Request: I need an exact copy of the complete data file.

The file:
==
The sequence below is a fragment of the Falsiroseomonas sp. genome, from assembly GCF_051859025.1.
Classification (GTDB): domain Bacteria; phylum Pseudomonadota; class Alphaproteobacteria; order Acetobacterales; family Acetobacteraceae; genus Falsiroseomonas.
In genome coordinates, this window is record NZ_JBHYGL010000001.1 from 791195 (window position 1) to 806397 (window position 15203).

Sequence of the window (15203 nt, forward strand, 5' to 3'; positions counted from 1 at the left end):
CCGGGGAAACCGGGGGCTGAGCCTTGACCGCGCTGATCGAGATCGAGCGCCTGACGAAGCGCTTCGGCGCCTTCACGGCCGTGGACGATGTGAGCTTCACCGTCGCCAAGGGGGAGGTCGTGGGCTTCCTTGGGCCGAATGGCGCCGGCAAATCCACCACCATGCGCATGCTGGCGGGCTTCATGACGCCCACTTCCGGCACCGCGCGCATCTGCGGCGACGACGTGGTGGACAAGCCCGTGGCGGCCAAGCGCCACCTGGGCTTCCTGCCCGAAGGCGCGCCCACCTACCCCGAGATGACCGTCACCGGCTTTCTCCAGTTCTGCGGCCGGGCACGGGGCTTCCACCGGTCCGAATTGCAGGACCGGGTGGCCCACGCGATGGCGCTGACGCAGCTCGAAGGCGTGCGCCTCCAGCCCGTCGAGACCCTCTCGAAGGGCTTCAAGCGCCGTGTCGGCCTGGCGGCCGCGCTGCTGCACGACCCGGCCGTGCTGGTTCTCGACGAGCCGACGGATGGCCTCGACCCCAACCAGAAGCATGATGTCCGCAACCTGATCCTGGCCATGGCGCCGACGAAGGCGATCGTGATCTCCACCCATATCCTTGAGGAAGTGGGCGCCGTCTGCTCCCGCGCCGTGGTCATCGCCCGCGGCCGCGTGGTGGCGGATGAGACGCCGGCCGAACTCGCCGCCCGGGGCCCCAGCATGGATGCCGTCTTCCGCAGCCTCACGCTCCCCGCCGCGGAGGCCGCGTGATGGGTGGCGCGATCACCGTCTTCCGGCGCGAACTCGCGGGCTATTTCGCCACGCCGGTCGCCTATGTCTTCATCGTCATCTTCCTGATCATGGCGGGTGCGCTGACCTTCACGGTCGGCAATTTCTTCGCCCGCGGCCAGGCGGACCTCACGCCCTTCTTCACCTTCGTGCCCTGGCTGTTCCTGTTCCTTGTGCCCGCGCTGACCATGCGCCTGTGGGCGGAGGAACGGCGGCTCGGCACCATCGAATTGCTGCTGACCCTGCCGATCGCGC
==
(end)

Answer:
The sequence below is a fragment of the Falsiroseomonas sp. genome, from assembly GCF_051859025.1.
Classification (GTDB): domain Bacteria; phylum Pseudomonadota; class Alphaproteobacteria; order Acetobacterales; family Acetobacteraceae; genus Falsiroseomonas.
In genome coordinates, this window is record NZ_JBHYGL010000001.1 from 791195 (window position 1) to 806397 (window position 15203).

Sequence of the window (15203 nt, forward strand, 5' to 3'; positions counted from 1 at the left end):
CCGGGGAAACCGGGGGCTGAGCCTTGACCGCGCTGATCGAGATCGAGCGCCTGACGAAGCGCTTCGGCGCCTTCACGGCCGTGGACGATGTGAGCTTCACCGTCGCCAAGGGGGAGGTCGTGGGCTTCCTTGGGCCGAATGGCGCCGGCAAATCCACCACCATGCGCATGCTGGCGGGCTTCATGACGCCCACTTCCGGCACCGCGCGCATCTGCGGCGACGACGTGGTGGACAAGCCCGTGGCGGCCAAGCGCCACCTGGGCTTCCTGCCCGAAGGCGCGCCCACCTACCCCGAGATGACCGTCACCGGCTTTCTCCAGTTCTGCGGCCGGGCACGGGGCTTCCACCGGTCCGAATTGCAGGACCGGGTGGCCCACGCGATGGCGCTGACGCAGCTCGAAGGCGTGCGCCTCCAGCCCGTCGAGACCCTCTCGAAGGGCTTCAAGCGCCGTGTCGGCCTGGCGGCCGCGCTGCTGCACGACCCGGCCGTGCTGGTTCTCGACGAGCCGACGGATGGCCTCGACCCCAACCAGAAGCATGATGTCCGCAACCTGATCCTGGCCATGGCGCCGACGAAGGCGATCGTGATCTCCACCCATATCCTTGAGGAAGTGGGCGCCGTCTGCTCCCGCGCCGTGGTCATCGCCCGCGGCCGCGTGGTGGCGGATGAGACGCCGGCCGAACTCGCCGCCCGGGGCCCCAGCATGGATGCCGTCTTCCGCAGCCTCACGCTCCCCGCCGCGGAGGCCGCGTGATGGGTGGCGCGATCACCGTCTTCCGGCGCGAACTCGCGGGCTATTTCGCCACGCCGGTCGCCTATGTCTTCATCGTCATCTTCCTGATCATGGCGGGTGCGCTGACCTTCACGGTCGGCAATTTCTTCGCCCGCGGCCAGGCGGACCTCACGCCCTTCTTCACCTTCGTGCCCTGGCTGTTCCTGTTCCTTGTGCCCGCGCTGACCATGCGCCTGTGGGCGGAGGAACGGCGGCTCGGCACCATCGAATTGCTGCTGACCCTGCCGATCGCGC